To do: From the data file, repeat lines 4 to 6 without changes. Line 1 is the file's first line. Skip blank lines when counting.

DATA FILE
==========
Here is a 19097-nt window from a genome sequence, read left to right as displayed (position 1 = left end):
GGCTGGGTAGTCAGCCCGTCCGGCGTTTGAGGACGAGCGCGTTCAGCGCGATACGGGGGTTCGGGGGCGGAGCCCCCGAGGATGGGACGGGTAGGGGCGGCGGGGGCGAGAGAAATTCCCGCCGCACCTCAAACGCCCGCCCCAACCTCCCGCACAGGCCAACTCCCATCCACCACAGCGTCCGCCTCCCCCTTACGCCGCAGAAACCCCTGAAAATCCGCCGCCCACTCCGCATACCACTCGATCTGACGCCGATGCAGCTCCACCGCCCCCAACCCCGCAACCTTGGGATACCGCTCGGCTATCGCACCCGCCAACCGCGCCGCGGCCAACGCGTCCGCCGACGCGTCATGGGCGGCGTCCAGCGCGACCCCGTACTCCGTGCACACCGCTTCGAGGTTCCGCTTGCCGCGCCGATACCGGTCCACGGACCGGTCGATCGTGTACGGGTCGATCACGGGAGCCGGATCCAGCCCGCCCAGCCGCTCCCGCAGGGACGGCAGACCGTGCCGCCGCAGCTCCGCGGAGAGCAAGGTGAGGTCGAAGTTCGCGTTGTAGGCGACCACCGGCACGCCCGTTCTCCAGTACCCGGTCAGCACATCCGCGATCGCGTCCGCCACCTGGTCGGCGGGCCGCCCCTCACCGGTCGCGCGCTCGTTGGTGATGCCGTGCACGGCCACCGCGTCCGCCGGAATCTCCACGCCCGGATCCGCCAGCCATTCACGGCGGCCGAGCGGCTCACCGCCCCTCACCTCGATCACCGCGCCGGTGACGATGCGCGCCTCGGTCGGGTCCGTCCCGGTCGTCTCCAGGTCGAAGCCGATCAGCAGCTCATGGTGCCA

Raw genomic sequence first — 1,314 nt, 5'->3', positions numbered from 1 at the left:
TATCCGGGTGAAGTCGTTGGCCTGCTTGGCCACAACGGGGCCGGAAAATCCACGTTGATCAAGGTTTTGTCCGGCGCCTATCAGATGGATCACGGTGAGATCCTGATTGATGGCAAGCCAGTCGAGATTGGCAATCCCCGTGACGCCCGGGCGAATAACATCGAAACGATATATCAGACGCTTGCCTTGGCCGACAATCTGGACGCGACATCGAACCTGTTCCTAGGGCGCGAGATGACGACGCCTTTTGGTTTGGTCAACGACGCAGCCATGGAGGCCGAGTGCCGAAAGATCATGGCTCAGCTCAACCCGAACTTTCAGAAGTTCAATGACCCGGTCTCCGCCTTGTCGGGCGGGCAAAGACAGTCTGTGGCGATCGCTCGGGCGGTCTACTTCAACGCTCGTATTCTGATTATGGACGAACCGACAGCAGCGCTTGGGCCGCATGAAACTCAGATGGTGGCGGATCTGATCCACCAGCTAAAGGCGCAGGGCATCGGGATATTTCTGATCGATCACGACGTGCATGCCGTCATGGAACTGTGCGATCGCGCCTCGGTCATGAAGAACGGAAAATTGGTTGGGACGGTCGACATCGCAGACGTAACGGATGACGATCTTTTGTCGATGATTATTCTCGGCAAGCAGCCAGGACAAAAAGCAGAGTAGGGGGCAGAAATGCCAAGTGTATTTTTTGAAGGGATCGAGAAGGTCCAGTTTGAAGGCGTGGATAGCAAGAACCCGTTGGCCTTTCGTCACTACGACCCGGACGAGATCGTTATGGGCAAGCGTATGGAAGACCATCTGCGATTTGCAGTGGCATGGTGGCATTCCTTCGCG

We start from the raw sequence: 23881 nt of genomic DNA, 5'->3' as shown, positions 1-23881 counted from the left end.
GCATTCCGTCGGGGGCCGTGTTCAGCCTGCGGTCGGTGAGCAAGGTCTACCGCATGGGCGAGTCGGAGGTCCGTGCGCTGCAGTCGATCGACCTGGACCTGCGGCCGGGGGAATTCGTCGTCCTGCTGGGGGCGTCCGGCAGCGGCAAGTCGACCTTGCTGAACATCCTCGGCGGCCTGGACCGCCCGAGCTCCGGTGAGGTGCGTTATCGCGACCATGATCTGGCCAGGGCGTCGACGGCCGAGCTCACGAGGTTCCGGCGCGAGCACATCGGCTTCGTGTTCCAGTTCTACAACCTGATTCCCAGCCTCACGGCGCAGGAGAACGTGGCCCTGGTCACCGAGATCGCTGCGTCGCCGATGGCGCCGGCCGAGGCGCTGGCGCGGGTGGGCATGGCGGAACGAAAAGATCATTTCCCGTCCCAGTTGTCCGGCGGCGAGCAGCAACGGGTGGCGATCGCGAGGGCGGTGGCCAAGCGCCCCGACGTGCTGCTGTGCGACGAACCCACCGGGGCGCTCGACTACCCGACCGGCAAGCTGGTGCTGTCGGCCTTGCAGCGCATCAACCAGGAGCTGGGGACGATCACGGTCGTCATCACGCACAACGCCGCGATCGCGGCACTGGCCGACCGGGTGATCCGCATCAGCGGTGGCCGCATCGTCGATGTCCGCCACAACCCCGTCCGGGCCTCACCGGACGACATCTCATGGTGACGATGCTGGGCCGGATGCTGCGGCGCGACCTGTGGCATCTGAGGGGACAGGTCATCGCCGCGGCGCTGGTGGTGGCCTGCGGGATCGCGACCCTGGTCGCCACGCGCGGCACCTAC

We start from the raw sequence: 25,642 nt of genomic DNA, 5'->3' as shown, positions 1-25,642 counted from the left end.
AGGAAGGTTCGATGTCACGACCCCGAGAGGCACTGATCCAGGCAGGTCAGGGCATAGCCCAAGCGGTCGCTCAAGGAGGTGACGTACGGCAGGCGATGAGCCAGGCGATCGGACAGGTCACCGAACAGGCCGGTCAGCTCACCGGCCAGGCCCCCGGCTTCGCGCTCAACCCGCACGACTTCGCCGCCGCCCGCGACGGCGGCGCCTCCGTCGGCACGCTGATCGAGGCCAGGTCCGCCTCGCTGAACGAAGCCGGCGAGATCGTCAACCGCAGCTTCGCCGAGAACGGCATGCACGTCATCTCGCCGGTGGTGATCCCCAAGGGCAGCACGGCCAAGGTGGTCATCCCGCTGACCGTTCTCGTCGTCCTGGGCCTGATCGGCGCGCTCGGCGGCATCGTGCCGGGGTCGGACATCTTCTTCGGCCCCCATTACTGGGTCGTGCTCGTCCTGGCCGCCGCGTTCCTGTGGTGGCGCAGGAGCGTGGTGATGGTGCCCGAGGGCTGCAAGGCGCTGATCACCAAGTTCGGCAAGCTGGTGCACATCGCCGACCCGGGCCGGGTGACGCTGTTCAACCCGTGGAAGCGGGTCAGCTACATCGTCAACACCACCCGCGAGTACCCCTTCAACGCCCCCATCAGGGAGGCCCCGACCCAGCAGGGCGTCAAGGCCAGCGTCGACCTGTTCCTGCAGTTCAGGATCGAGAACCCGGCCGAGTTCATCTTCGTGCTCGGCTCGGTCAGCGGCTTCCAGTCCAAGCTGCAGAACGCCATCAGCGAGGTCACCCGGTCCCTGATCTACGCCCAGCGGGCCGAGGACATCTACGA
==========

TATCCGGGTGAAGTCGTTGGCCTGCTTGGCCACAACGGGGCCGGAAAATCCACGTTGATCAAGGTTTTGTCCGGCGCCTATCAGATGGATCACGGTGAGATCCTGATTGATGGCAAGCCAGTCGAGATTGGCAATCCCCGTGACGCCCGGGCGAATAACATCGAAACGATATATCAGACGCTTGCCTTGGCCGACAATCTGGACGCGACATCGAACCTGTTCCTAGGGCGCGAGATGACGACGCCTTTTGGTTTGGTCAACGACGCAGCCATGGAGGCCGAGTGCCGAAAGATCATGGCTCAGCTCAACCCGAACTTTCAGAAGTTCAATGACCCGGTCTCCGCCTTGTCGGGCGGGCAAAGACAGTCTGTGGCGATCGCTCGGGCGGTCTACTTCAACGCTCGTATTCTGATTATGGACGAACCGACAGCAGCGCTTGGGCCGCATGAAACTCAGATGGTGGCGGATCTGATCCACCAGCTAAAGGCGCAGGGCATCGGGATATTTCTGATCGATCACGACGTGCATGCCGTCATGGAACTGTGCGATCGCGCCTCGGTCATGAAGAACGGAAAATTGGTTGGGACGGTCGACATCGCAGACGTAACGGATGACGATCTTTTGTCGATGATTATTCTCGGCAAGCAGCCAGGACAAAAAGCAGAGTAGGGGGCAGAAATGCCAAGTGTATTTTTTGAAGGGATCGAGAAGGTCCAGTTTGAAGGCGTGGATAGCAAGAACCCGTTGGCCTTTCGTCACTACGACCCGGACGAGATCGTTATGGGCAAGCGTATGGAAGACCATCTGCGATTTGCAGTGGCATGGTGGCATTCCTTCGCG

We start from the raw sequence: 23881 nt of genomic DNA, 5'->3' as shown, positions 1-23881 counted from the left end.
GCATTCCGTCGGGGGCCGTGTTCAGCCTGCGGTCGGTGAGCAAGGTCTACCGCATGGGCGAGTCGGAGGTCCGTGCGCTGCAGTCGATCGACCTGGACCTGCGGCCGGGGGAATTCGTCGTCCTGCTGGGGGCGTCCGGCAGCGGCAAGTCGACCTTGCTGAACATCCTCGGCGGCCTGGACCGCCCGAGCTCCGGTGAGGTGCGTTATCGCGACCATGATCTGGCCAGGGCGTCGACGGCCGAGCTCACGAGGTTCCGGCGCGAGCACATCGGCTTCGTGTTCCAGTTCTACAACCTGATTCCCAGCCTCACGGCGCAGGAGAACGTGGCCCTGGTCACCGAGATCGCTGCGTCGCCGATGGCGCCGGCCGAGGCGCTGGCGCGGGTGGGCATGGCGGAACGAAAAGATCATTTCCCGTCCCAGTTGTCCGGCGGCGAGCAGCAACGGGTGGCGATCGCGAGGGCGGTGGCCAAGCGCCCCGACGTGCTGCTGTGCGACGAACCCACCGGGGCGCTCGACTACCCGACCGGCAAGCTGGTGCTGTCGGCCTTGCAGCGCATCAACCAGGAGCTGGGGACGATCACGGTCGTCATCACGCACAACGCCGCGATCGCGGCACTGGCCGACCGGGTGATCCGCATCAGCGGTGGCCGCATCGTCGATGTCCGCCACAACCCCGTCCGGGCCTCACCGGACGACATCTCATGGTGACGATGCTGGGCCGGATGCTGCGGCGCGACCTGTGGCATCTGAGGGGACAGGTCATCGCCGCGGCGCTGGTGGTGGCCTGCGGGATCGCGACCCTGGTCGCCACGCGCGGCACCTAC